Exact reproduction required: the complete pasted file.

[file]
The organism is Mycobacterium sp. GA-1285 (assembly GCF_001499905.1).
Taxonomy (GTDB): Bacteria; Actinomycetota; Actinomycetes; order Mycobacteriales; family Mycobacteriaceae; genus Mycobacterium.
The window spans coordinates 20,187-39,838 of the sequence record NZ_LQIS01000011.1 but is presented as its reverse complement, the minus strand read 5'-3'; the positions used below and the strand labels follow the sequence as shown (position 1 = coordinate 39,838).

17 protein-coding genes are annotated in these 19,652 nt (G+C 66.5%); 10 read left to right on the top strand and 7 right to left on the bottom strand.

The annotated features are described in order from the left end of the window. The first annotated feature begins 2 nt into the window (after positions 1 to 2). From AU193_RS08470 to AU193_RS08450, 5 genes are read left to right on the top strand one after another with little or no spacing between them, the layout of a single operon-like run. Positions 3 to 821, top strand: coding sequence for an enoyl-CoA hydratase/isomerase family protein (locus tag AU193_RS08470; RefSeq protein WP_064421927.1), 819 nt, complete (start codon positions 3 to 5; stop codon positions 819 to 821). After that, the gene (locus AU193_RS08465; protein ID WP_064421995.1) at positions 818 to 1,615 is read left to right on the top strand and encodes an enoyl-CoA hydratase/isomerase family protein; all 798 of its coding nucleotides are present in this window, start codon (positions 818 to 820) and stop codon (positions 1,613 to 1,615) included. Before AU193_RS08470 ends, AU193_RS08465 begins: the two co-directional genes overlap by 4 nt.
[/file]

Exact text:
The organism is Mycobacterium sp. GA-1285 (assembly GCF_001499905.1).
Taxonomy (GTDB): Bacteria; Actinomycetota; Actinomycetes; order Mycobacteriales; family Mycobacteriaceae; genus Mycobacterium.
The window spans coordinates 20,187-39,838 of the sequence record NZ_LQIS01000011.1 but is presented as its reverse complement, the minus strand read 5'-3'; the positions used below and the strand labels follow the sequence as shown (position 1 = coordinate 39,838).

17 protein-coding genes are annotated in these 19,652 nt (G+C 66.5%); 10 read left to right on the top strand and 7 right to left on the bottom strand.

The annotated features are described in order from the left end of the window. The first annotated feature begins 2 nt into the window (after positions 1 to 2). From AU193_RS08470 to AU193_RS08450, 5 genes are read left to right on the top strand one after another with little or no spacing between them, the layout of a single operon-like run. Positions 3 to 821, top strand: coding sequence for an enoyl-CoA hydratase/isomerase family protein (locus tag AU193_RS08470; RefSeq protein WP_064421927.1), 819 nt, complete (start codon positions 3 to 5; stop codon positions 819 to 821). After that, the gene (locus AU193_RS08465; protein ID WP_064421995.1) at positions 818 to 1,615 is read left to right on the top strand and encodes an enoyl-CoA hydratase/isomerase family protein; all 798 of its coding nucleotides are present in this window, start codon (positions 818 to 820) and stop codon (positions 1,613 to 1,615) included. Before AU193_RS08470 ends, AU193_RS08465 begins: the two co-directional genes overlap by 4 nt.